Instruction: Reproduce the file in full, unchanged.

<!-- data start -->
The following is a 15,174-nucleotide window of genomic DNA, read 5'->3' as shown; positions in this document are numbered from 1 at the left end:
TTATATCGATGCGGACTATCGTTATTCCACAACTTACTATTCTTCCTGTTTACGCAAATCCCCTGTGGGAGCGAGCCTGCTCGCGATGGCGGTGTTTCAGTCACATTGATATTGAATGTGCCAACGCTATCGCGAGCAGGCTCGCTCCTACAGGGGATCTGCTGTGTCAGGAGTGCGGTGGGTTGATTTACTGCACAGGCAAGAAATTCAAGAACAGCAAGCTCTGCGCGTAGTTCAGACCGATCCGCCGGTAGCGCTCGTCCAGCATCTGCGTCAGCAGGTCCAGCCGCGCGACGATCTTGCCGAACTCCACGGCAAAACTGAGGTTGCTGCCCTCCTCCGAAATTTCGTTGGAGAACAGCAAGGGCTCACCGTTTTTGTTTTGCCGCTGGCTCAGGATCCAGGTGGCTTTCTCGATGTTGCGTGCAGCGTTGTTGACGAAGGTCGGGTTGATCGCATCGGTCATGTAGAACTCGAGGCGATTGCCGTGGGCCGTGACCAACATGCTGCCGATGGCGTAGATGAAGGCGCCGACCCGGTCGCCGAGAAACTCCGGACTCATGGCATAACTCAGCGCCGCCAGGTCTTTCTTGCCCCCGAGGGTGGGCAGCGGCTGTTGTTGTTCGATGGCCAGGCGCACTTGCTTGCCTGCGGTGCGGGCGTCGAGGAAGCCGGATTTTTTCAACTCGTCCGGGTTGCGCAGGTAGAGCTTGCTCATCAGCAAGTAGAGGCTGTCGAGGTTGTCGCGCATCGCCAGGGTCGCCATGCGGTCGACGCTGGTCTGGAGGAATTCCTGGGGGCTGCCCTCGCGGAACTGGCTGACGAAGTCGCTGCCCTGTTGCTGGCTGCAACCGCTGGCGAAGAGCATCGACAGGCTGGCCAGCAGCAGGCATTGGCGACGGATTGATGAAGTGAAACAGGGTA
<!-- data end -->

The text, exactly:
The following is a 15,174-nucleotide window of genomic DNA, read 5'->3' as shown; positions in this document are numbered from 1 at the left end:
TTATATCGATGCGGACTATCGTTATTCCACAACTTACTATTCTTCCTGTTTACGCAAATCCCCTGTGGGAGCGAGCCTGCTCGCGATGGCGGTGTTTCAGTCACATTGATATTGAATGTGCCAACGCTATCGCGAGCAGGCTCGCTCCTACAGGGGATCTGCTGTGTCAGGAGTGCGGTGGGTTGATTTACTGCACAGGCAAGAAATTCAAGAACAGCAAGCTCTGCGCGTAGTTCAGACCGATCCGCCGGTAGCGCTCGTCCAGCATCTGCGTCAGCAGGTCCAGCCGCGCGACGATCTTGCCGAACTCCACGGCAAAACTGAGGTTGCTGCCCTCCTCCGAAATTTCGTTGGAGAACAGCAAGGGCTCACCGTTTTTGTTTTGCCGCTGGCTCAGGATCCAGGTGGCTTTCTCGATGTTGCGTGCAGCGTTGTTGACGAAGGTCGGGTTGATCGCATCGGTCATGTAGAACTCGAGGCGATTGCCGTGGGCCGTGACCAACATGCTGCCGATGGCGTAGATGAAGGCGCCGACCCGGTCGCCGAGAAACTCCGGACTCATGGCATAACTCAGCGCCGCCAGGTCTTTCTTGCCCCCGAGGGTGGGCAGCGGCTGTTGTTGTTCGATGGCCAGGCGCACTTGCTTGCCTGCGGTGCGGGCGTCGAGGAAGCCGGATTTTTTCAACTCGTCCGGGTTGCGCAGGTAGAGCTTGCTCATCAGCAAGTAGAGGCTGTCGAGGTTGTCGCGCATCGCCAGGGTCGCCATGCGGTCGACGCTGGTCTGGAGGAATTCCTGGGGGCTGCCCTCGCGGAACTGGCTGACGAAGTCGCTGCCCTGTTGCTGGCTGCAACCGCTGGCGAAGAGCATCGACAGGCTGGCCAGCAGCAGGCATTGGCGACGGATTGATGAAGTGAAACAGGGTA